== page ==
Honey is one of the only raw products that never spoils. It does not need to be refrigerated, and it never “goes bad”. So it doesn’t hurt to stock up from the beekeepers at your local farmers’ market before the summer market season is over. 

Try Something New!  A Few Ways to Use Honey 

Use it in dressings and sauces

Using honey in a  homemade salad dressing is one way to really step up your local food game. Or stir up a batch of honey-sweetened peanut sauce to top stir-fry, noodles, and grilled meat.

Infuse honey with herbs and spices

Hot honey infused with chili pepper offers a sweet and spicy drizzle to almost everything. It is especially amazing on pizza. But also is great on baked brie, meat, seafood, and stirred into cocktails. 

Add a drizzle to baked goods

A sweet staple for toast and sandwiches, homemade honey oatmeal bread is much more simple than you would think. 

Where to Buy Local Honey

Wherever local food and products are sold near you! Find farmers’ markets, local food retail locations, and farmstands selling locally harvested honey at AdirondackHarvest.com

How do you like to enjoy honey? Comment below and let us know.

Photos: First known cave drawings of humans gathering honey found in Spain, estimated to be 8,000 years old

Hive frame by Sam Cecil at Boquet Valley Farm & Apiary in Wadhams NY
Photo at top from the Almanack archive

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Mary Godnick is the Digital Editor for Cornell Cooperative Extension of Essex County. She lives in the Champlain Valley where she grows vegetables on a cooperative farm plot with her partner and two rescue dogs. You can read more of her work on AdirondackHarvest.com and follow her on Twitter at @MaryGodnick.




5 Responses

  1. Richard Monroe Richard Monroe says:

    I had a colony of honey bees take over one of my wood duck boxes a couple of years ago. I wasn’t quite sure what to do with them so I called a local bee keeper for advice. He was very nice. He advised me that my wood duck box was likely too small to allow the colony to survive the winter. He agreed to come and harvest the colony, free of charge. He came over & I helped him take down the duck box after he smoked it and we covered the opening with duct tape. He brought me back the empty duck box several weeks later, which I remounted. He told me he successfully integrated the colony, queen & all, into his own hives. The whole thing was a very interesting &rewarding experience. I thought I had hung wood duck boxes, but apparently, I concurrently made bee boxes.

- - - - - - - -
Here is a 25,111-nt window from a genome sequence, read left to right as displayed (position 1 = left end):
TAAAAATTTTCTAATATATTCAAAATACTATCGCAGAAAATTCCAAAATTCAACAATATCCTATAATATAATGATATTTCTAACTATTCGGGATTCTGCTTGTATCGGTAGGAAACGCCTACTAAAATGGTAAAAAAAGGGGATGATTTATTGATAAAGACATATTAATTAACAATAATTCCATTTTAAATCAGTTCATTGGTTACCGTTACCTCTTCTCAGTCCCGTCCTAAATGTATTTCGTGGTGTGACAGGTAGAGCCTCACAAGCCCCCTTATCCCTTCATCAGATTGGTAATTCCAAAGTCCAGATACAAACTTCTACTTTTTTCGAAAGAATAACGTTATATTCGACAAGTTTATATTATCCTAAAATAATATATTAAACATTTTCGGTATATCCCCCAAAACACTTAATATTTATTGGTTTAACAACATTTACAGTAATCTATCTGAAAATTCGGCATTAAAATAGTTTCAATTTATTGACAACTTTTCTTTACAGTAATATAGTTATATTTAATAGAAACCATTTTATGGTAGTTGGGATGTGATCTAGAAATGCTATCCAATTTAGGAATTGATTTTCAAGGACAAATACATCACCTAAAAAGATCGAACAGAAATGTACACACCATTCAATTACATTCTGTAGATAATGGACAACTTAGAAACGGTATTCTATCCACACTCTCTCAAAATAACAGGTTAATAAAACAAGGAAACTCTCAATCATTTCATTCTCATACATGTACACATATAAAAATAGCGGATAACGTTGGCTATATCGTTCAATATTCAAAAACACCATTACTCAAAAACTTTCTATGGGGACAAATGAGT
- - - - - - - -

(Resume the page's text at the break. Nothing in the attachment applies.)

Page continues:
2. Michael Sinclair says:

    Your article “Harvest of the Month: Honey” was a great interest to me as an amateur bee-keeper in the North Country. However, your choice of Tim McGarry to educate the general public was unfortunate. Undoubtedly he has much more experience than I but he is a bit of a showboat dealing with hives in a T-shirt and shorts without any protective equipment and not using his smoker. More importantly, though, his aversion to mite treatment is far from mainstream and many would suggest this practice endangers the rest of the bee colonies in the region. It is akin to not getting vaccinated for covid to “let nature take it’s course”. The public would have been better served by having one of the senior members of the local bee-keeping organization (Champlain Valley Bee-Keepers Association) as a teacher.

  3. Ada Avery says:

    I enjoy local honey in my tea every day.

  4. Michael Sinclair says:

    you’re welcome, Mary. nice article